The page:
The Semitic Language Tree chart represents a variety of
Semitic language scholars opinions.
As with anything, the scholarly community is not 100% agreed.
Please notice that Eblaite is listed in both the Eastern and Western Proto-Semitic lines. This is because Eblaite has both elements linguistically. The more that is uncovered archaeologically, the more the linguists have to work with in determing linguistic families. Also, Jewish is differentiated from the Hebrew. Hebrew represents the pre-exilic, first temple time period. During and after the exile, Aramaic and Arabic had more influence on what came to be known as Jewish or Modern Hebrew.
Before anyone starts crying foul, you need to do some research into the subject.
Hebrew was no longer a spoken language, but a liturgical language,in the same way that Latin was
for much of the later Catholic Empire. The majority of those attending mass did not know what the priests were reading and saying in Latin, which was not their spoken tongue.
Eliezer Ben Yehuda, a Jew born in Lithuania in 1858, was a Jewish activist for a homeland for the dispersed Jews. He realized that there was no way a homeland would be achieved without a spoken, written language. He is considered the father of Modern Hebrew.
"As he (Ben Yehuda) suggests, if it were true that Hebrew was, in fact, no different from the classical languages of antiquity, then, 'Let us revive the Hebrew language,' for, in this way, Hebrew would become useful to the younger generation, instead of being '...a dead language...not useful for anything'...'We can only revive the Hebrew language in a country where the number of Jewish inhabitants is greater than the number of Gentiles. Let us therefore increase the number of Jews in our desolate country, place the remnant of our nation in the land of their forefathers, and thus we will revive the nation, and its language too will live.' "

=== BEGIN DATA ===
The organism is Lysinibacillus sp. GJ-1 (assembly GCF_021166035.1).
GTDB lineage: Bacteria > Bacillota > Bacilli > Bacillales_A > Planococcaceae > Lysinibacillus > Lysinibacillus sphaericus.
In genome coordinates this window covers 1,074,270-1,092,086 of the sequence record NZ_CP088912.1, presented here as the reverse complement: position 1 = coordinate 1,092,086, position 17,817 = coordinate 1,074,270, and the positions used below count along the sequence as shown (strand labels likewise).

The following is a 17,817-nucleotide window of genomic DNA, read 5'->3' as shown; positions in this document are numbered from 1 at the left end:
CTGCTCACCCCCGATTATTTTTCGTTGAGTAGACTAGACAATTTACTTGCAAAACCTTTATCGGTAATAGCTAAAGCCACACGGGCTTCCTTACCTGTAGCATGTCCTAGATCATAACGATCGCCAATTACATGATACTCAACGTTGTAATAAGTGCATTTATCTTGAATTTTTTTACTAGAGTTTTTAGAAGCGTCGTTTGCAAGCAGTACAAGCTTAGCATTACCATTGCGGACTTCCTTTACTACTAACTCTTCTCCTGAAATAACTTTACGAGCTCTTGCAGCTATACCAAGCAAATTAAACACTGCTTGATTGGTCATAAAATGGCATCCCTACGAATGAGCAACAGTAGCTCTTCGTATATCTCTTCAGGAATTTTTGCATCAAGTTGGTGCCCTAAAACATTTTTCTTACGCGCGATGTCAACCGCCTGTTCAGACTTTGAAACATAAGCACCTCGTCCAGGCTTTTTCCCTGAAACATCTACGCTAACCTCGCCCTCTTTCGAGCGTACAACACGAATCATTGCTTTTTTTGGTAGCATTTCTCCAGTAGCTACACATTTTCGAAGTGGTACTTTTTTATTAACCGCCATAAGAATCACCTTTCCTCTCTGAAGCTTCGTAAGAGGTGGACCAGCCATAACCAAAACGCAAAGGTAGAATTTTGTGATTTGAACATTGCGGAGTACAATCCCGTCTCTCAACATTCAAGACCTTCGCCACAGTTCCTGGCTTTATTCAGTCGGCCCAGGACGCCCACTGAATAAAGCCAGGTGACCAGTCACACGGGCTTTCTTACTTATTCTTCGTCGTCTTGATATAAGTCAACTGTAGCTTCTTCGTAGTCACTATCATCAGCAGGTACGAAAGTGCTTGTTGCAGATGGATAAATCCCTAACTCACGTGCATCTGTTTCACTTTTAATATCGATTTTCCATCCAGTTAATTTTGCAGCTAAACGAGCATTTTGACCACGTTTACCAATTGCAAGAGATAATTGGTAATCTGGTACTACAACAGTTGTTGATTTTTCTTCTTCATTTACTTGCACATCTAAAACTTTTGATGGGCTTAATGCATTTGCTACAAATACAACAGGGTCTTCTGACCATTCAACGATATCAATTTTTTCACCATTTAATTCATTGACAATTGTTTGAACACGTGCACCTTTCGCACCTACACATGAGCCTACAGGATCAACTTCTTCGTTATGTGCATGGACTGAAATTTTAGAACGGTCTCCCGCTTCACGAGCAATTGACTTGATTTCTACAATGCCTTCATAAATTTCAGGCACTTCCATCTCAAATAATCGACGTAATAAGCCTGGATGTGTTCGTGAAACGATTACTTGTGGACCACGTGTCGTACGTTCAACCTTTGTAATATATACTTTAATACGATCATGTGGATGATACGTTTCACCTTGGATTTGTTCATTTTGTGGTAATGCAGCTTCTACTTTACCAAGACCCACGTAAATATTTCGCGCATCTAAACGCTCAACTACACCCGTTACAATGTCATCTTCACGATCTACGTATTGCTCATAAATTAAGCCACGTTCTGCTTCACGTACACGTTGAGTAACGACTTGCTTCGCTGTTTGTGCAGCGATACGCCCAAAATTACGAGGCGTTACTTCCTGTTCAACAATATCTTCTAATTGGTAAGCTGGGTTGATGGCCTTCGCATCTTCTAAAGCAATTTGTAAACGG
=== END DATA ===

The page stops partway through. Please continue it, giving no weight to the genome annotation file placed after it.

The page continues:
Upon arriving in Palestine in 1881, Eliezer wrote, " 'There was no common language...for all the Jews living in Jerusalem. The members of the different communities spoke the languages and dialects they had used in their mother countries or in their fathers' homelands. The Sephardim (Mediterranean and Middle-Eastern Jews) spoke Judaeo-Spanish..., the Musta`arabin (local Jews) spoke Palestinian Arabic, the Maghrebines (North African Jews) Arabic according to the North African dialect, the Caucasians spoke Georgian, the Crimeans Tatar and the Ashkenazim (European Jews) spoke Yiddish in different dialects. Arabic was the language of the street common to all city dwellers who dealt with work and trade, but when the learned men from the different communities met together, they would speak among themselves Hebrew according to the Sephardic accent.' " "The type of Hebrew used by these people was, however, quite bookish and artificial and was generally reserved for discussions centered around the study of a Holy Text." Palestinian Hebrew was the Hebrew that Yehuda adopted to purify, making it the national Hebrew. In his work with resurrecting Hebrew, Ben Yehuda borrowed heavily on Aramaic and Arabic for current language, especially technical subjects, such as math and the sciences. The above quotes are from The Revival of a Classical Tongue; Eliezer Ben Yehuda and the Modern Hebrew Language, Jack Fellman, Bar-Ilan University, Israel, 1973.